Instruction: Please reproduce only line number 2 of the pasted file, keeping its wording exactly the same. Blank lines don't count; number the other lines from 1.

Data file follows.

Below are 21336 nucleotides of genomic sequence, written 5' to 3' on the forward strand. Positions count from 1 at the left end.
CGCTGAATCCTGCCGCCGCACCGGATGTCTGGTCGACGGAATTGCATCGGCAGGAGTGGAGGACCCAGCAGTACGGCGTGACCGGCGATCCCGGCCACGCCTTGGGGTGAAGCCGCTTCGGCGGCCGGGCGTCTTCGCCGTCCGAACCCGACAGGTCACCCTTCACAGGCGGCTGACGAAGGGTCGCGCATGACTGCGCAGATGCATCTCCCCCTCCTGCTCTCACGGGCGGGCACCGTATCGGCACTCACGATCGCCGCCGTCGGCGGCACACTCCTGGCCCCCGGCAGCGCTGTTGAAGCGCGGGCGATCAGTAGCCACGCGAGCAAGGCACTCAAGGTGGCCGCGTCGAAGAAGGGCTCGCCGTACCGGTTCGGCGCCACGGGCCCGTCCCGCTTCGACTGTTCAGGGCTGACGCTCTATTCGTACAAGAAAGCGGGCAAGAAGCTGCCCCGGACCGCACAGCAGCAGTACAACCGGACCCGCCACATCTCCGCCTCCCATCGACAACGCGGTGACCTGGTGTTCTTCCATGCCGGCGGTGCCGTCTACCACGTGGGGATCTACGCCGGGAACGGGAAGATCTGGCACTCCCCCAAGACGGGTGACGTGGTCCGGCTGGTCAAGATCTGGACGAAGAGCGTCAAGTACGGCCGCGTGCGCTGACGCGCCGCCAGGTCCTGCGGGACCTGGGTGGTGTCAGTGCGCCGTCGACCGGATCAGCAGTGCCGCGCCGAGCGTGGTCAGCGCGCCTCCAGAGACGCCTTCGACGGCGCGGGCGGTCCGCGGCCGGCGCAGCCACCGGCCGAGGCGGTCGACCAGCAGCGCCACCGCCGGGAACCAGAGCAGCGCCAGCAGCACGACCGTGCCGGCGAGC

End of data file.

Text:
CGCTGAATCCTGCCGCCGCACCGGATGTCTGGTCGACGGAATTGCATCGGCAGGAGTGGAGGACCCAGCAGTACGGCGTGACCGGCGATCCCGGCCACGCCTTGGGGTGAAGCCGCTTCGGCGGCCGGGCGTCTTCGCCGTCCGAACCCGACAGGTCACCCTTCACAGGCGGCTGACGAAGGGTCGCGCATGACTGCGCAGATGCATCTCCCCCTCCTGCTCTCACGGGCGGGCACCGTATCGGCACTCACGATCGCCGCCGTCGGCGGCACACTCCTGGCCCCCGGCAGCGCTGTTGAAGCGCGGGCGATCAGTAGCCACGCGAGCAAGGCACTCAAGGTGGCCGCGTCGAAGAAGGGCTCGCCGTACCGGTTCGGCGCCACGGGCCCGTCCCGCTTCGACTGTTCAGGGCTGACGCTCTATTCGTACAAGAAAGCGGGCAAGAAGCTGCCCCGGACCGCACAGCAGCAGTACAACCGGACCCGCCACATCTCCGCCTCCCATCGACAACGCGGTGACCTGGTGTTCTTCCATGCCGGCGGTGCCGTCTACCACGTGGGGATCTACGCCGGGAACGGGAAGATCTGGCACTCCCCCAAGACGGGTGACGTGGTCCGGCTGGTCAAGATCTGGACGAAGAGCGTCAAGTACGGCCGCGTGCGCTGACGCGCCGCCAGGTCCTGCGGGACCTGGGTGGTGTCAGTGCGCCGTCGACCGGATCAGCAGTGCCGCGCCGAGCGTGGTCAGCGCGCCTCCAGAGACGCCTTCGACGGCGCGGGCGGTCCGCGGCCGGCGCAGCCACCGGCCGAGGCGGTCGACCAGCAGCGCCACCGCCGGGAACCAGAGCAGCGCCAGCAGCACGACCGTGCCGGCGAGC